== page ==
The difficulties of enforcing sanctions against Russia are becoming increasingly evident with a host of foreign shipowners still making a fortune shifting commodities out of the world’s largest nation on day 57 of the invasion of Ukraine.
Data from shipping platform Sea/ shows a total of 474 ships across all segments are due to call at Russian ports in the coming three weeks, of which 256 are non-Russian flagged. Many Russian owners have reflagged their vessels in the opening weeks of the war as sanctions rained in, while the Sea/ data makes clear there are many well known, non-Russian shipping names making a fortune with aframaxes out of the Baltic being fixed at rates in excess of $300,000 a day.
From last Sunday, the European Union joined other nations including the UK in banning entry into the ports of ships associated with Russia. However, crude and coal volumes continue to flow west from the Baltic and Black Sea.
At a webinar on Tuesday, analysts at freight analytics platform Vortexa presented data showing that at least 47.6m barrels of crude, and 2.7m tonnes of coal will have been discharged at EU and American ports for the period from April 1 to April 26. The Russian Tanker Tracking Group, an initiative led by the Ukrainian government, shows that from April 19 to April 26 32 laden crude tankers, 19 product tankers, 26 bulk carriers carrying coal and seven LNG carriers will all discharge Russian commodities at ports across the EU and the UK.
The Vortexa presentation also showed how ship-to-ship transfers are on the rise of Russian cargoes moving to different vessels in European waters for onward shipment to Asia with India notably upping its imports of comparatively cheap Russian oil.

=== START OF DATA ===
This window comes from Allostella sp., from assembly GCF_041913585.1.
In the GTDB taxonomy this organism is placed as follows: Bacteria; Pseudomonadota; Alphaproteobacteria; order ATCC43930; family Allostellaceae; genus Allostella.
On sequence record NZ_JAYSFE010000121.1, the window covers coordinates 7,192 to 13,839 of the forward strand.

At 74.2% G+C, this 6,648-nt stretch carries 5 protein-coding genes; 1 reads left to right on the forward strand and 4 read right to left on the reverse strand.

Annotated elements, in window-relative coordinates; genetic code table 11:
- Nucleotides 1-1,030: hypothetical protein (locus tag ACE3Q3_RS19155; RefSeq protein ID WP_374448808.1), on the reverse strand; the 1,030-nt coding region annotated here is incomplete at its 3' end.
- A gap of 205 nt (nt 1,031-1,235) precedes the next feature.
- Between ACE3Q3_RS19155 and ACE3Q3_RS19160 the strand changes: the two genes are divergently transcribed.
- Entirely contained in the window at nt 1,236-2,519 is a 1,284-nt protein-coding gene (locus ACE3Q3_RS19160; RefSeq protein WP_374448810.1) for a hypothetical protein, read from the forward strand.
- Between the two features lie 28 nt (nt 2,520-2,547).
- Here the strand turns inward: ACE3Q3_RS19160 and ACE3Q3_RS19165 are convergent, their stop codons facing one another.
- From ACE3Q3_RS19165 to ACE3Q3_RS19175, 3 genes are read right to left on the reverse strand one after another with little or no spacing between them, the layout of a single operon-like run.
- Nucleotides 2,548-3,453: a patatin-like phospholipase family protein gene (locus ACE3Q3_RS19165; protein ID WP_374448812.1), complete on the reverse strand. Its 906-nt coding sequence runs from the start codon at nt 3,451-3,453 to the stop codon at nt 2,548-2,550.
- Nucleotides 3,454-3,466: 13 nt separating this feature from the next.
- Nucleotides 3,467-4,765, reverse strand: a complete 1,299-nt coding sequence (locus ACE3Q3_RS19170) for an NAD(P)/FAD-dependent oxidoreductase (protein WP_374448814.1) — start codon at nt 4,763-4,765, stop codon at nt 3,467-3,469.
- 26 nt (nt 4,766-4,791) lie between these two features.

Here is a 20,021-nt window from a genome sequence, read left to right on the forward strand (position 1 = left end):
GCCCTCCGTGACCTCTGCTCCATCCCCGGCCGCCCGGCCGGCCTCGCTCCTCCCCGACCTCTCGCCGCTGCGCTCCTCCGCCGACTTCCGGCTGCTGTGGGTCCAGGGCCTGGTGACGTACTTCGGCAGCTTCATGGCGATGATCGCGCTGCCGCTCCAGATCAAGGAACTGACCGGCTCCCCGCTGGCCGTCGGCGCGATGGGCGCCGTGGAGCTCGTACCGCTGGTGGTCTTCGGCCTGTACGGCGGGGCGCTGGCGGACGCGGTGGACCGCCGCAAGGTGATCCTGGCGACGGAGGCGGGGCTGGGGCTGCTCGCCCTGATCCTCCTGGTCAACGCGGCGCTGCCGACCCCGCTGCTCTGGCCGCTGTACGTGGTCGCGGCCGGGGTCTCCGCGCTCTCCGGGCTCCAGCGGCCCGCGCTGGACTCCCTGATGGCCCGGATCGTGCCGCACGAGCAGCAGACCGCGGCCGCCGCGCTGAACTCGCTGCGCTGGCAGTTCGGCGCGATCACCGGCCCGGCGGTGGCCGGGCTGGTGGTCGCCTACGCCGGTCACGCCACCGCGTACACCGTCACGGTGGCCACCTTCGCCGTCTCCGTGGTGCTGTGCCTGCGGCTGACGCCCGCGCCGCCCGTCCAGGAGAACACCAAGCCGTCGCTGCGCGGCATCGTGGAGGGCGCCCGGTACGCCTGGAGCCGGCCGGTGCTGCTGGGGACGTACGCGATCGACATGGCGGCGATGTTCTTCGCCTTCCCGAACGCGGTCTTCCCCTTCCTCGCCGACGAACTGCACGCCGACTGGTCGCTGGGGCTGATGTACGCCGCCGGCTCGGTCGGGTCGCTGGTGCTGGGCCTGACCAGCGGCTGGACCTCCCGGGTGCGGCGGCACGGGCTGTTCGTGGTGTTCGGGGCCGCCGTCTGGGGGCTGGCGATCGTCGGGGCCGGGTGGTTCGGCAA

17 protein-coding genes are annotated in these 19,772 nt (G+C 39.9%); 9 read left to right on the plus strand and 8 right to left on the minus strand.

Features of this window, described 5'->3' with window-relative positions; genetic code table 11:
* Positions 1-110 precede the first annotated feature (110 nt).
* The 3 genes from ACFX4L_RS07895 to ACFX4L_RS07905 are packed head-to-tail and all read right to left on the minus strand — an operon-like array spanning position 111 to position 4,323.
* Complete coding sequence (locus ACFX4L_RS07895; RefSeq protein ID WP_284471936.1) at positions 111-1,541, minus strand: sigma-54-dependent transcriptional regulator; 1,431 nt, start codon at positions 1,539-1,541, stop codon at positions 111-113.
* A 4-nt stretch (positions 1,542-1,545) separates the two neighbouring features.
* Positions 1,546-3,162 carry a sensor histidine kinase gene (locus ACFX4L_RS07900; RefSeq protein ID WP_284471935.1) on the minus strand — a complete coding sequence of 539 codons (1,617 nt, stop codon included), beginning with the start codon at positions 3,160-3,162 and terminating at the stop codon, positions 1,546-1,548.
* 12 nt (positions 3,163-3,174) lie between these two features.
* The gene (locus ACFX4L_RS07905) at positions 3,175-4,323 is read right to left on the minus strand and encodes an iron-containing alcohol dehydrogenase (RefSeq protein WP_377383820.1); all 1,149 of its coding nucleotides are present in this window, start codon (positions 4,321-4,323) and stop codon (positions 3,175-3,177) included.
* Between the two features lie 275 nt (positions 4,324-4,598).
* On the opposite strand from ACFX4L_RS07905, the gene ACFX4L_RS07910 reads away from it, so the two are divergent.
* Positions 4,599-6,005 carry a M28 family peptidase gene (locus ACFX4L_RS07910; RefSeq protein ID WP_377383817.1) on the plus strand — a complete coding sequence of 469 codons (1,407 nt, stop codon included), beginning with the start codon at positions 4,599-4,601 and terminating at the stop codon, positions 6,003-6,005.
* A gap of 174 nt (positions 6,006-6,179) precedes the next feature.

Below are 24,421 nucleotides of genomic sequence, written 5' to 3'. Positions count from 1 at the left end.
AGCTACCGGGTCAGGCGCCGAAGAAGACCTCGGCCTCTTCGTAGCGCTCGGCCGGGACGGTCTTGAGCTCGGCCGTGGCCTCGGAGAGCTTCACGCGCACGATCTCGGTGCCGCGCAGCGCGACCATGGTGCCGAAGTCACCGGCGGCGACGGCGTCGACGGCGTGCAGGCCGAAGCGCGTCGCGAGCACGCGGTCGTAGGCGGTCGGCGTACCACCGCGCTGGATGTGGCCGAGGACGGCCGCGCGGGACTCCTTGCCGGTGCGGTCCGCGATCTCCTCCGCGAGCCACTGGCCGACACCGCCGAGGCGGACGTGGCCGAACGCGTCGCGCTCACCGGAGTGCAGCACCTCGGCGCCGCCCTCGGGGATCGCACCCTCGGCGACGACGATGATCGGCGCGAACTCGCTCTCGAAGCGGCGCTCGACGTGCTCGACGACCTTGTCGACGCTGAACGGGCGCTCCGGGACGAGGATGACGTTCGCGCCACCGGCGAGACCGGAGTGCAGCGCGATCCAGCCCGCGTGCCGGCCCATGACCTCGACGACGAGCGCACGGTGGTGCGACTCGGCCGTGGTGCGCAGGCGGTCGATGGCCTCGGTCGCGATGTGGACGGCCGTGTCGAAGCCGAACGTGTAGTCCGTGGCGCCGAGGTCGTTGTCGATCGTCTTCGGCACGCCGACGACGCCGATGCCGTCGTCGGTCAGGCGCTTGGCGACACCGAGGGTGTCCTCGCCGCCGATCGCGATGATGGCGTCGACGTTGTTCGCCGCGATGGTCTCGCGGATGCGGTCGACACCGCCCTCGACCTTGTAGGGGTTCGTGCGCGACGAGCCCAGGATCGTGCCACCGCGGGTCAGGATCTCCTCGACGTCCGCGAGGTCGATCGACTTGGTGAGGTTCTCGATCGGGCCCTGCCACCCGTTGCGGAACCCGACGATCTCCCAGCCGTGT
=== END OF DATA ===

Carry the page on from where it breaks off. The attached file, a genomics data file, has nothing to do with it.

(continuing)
The war has changed the nature of Black Sea shipping dramatically as new data from Sea/ shows.
Typically the Black Sea has around 600 ships on an average on any given day. Since the Russian invasion started that average has dropped to around 500 a day mainly due to the lack of ships in Ukrainian waters.
At the London headquarters of the International Maritime Organization (IMO), secretary-general Kitack Lim addressed delegates attending the Maritime Safety Committee yesterday, during which he spent time discussing the ongoing Ukrainian invasion.
“The ongoing armed conflict between the Russian Federation and Ukraine continues to present a serious threat to the safety and security of ships operating in the Black Sea and the Sea of Azov and their crews,” Lim said.
The secretary-general’s special advisor on maritime security, Peter Adams, provided further details to delegates yesterday.
At the start of the conflict approximately 2,000 seafarers were stranded aboard 94 vessels in Ukrainian ports. As of yesterday 84 merchant ships remain, with nearly 500 seafarers onboard.